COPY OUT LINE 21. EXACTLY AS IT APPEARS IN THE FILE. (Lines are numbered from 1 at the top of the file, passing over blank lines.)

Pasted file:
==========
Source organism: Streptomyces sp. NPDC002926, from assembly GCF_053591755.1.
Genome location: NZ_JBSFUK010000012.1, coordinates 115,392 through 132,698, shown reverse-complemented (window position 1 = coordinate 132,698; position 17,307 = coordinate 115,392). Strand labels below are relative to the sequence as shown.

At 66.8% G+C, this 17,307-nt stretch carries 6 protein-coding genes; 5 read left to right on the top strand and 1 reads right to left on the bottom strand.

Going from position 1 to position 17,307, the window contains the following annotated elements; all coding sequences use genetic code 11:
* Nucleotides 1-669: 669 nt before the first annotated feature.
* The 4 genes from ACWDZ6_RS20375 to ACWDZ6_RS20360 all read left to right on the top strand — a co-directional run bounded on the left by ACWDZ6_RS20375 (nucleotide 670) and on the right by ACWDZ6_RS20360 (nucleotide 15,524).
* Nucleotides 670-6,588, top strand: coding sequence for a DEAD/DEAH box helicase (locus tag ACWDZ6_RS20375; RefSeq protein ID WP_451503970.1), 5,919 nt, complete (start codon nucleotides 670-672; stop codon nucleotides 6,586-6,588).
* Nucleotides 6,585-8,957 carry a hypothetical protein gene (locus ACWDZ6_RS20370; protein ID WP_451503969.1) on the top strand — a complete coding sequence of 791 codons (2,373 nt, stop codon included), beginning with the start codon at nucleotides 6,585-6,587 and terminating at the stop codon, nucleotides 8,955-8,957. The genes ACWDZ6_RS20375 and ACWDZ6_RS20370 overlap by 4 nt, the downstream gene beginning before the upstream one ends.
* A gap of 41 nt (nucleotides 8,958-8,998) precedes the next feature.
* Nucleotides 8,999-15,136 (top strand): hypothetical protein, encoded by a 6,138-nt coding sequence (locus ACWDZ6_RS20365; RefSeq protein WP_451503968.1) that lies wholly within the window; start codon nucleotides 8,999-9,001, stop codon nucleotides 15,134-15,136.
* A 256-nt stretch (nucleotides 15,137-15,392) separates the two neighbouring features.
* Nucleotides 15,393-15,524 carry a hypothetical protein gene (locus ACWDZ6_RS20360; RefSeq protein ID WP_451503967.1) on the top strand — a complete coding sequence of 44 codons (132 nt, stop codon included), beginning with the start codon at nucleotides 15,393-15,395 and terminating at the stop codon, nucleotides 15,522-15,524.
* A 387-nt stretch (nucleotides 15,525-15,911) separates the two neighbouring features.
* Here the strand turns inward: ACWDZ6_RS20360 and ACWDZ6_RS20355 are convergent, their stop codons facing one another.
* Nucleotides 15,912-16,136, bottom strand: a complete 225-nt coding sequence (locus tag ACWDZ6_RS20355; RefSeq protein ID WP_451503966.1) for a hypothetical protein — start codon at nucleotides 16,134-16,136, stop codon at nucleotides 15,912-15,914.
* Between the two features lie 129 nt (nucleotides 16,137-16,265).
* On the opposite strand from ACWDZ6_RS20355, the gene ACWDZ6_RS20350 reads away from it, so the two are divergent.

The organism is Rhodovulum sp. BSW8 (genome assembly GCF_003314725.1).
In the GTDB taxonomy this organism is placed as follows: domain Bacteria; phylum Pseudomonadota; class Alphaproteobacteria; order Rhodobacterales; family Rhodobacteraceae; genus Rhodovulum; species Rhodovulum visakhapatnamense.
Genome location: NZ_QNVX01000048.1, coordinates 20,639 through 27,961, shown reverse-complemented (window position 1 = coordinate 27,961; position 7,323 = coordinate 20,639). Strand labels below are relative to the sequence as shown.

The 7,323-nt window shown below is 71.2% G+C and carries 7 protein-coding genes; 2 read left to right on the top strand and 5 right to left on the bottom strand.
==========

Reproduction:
The 7,323-nt window shown below is 71.2% G+C and carries 7 protein-coding genes; 2 read left to right on the top strand and 5 right to left on the bottom strand.